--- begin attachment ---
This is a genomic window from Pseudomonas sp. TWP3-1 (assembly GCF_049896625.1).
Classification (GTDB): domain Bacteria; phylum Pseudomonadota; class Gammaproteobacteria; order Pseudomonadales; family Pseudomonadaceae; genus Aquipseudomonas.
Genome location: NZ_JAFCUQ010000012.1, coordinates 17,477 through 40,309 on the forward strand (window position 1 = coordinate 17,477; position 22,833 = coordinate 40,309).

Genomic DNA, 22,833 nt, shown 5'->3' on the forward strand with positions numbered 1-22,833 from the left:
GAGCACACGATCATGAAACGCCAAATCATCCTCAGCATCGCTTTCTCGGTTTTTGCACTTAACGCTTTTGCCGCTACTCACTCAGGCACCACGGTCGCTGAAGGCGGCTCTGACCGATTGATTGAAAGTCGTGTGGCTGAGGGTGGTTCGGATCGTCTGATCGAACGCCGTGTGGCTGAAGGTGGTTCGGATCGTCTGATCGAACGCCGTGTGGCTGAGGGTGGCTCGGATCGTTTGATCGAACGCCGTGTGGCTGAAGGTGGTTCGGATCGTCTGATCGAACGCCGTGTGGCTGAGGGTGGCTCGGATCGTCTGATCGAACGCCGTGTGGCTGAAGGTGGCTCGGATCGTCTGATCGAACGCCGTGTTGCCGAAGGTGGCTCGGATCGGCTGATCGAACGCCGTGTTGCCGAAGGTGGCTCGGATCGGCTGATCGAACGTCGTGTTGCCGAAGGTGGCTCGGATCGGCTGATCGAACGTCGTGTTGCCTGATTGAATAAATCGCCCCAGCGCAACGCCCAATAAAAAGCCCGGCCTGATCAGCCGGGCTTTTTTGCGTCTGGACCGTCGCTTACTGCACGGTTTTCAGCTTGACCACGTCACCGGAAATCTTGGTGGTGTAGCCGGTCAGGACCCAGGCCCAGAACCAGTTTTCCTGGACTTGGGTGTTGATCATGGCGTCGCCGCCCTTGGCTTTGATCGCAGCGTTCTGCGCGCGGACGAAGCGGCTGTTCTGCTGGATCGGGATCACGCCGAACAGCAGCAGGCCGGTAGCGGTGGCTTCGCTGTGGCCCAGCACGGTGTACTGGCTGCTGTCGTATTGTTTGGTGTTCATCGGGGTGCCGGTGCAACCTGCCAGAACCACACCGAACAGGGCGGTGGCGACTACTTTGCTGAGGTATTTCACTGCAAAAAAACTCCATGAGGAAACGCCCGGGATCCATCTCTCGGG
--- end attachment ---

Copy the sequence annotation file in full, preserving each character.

This is a genomic window from Pseudomonas sp. TWP3-1 (assembly GCF_049896625.1).
Classification (GTDB): domain Bacteria; phylum Pseudomonadota; class Gammaproteobacteria; order Pseudomonadales; family Pseudomonadaceae; genus Aquipseudomonas.
Genome location: NZ_JAFCUQ010000012.1, coordinates 17,477 through 40,309 on the forward strand (window position 1 = coordinate 17,477; position 22,833 = coordinate 40,309).

Genomic DNA, 22,833 nt, shown 5'->3' on the forward strand with positions numbered 1-22,833 from the left:
GAGCACACGATCATGAAACGCCAAATCATCCTCAGCATCGCTTTCTCGGTTTTTGCACTTAACGCTTTTGCCGCTACTCACTCAGGCACCACGGTCGCTGAAGGCGGCTCTGACCGATTGATTGAAAGTCGTGTGGCTGAGGGTGGTTCGGATCGTCTGATCGAACGCCGTGTGGCTGAAGGTGGTTCGGATCGTCTGATCGAACGCCGTGTGGCTGAGGGTGGCTCGGATCGTTTGATCGAACGCCGTGTGGCTGAAGGTGGTTCGGATCGTCTGATCGAACGCCGTGTGGCTGAGGGTGGCTCGGATCGTCTGATCGAACGCCGTGTGGCTGAAGGTGGCTCGGATCGTCTGATCGAACGCCGTGTTGCCGAAGGTGGCTCGGATCGGCTGATCGAACGCCGTGTTGCCGAAGGTGGCTCGGATCGGCTGATCGAACGTCGTGTTGCCGAAGGTGGCTCGGATCGGCTGATCGAACGTCGTGTTGCCTGATTGAATAAATCGCCCCAGCGCAACGCCCAATAAAAAGCCCGGCCTGATCAGCCGGGCTTTTTTGCGTCTGGACCGTCGCTTACTGCACGGTTTTCAGCTTGACCACGTCACCGGAAATCTTGGTGGTGTAGCCGGTCAGGACCCAGGCCCAGAACCAGTTTTCCTGGACTTGGGTGTTGATCATGGCGTCGCCGCCCTTGGCTTTGATCGCAGCGTTCTGCGCGCGGACGAAGCGGCTGTTCTGCTGGATCGGGATCACGCCGAACAGCAGCAGGCCGGTAGCGGTGGCTTCGCTGTGGCCCAGCACGGTGTACTGGCTGCTGTCGTATTGTTTGGTGTTCATCGGGGTGCCGGTGCAACCTGCCAGAACCACACCGAACAGGGCGGTGGCGACTACTTTGCTGAGGTATTTCACTGCAAAAAAACTCCATGAGGAAACGCCCGGGATCCATCTCTCGGG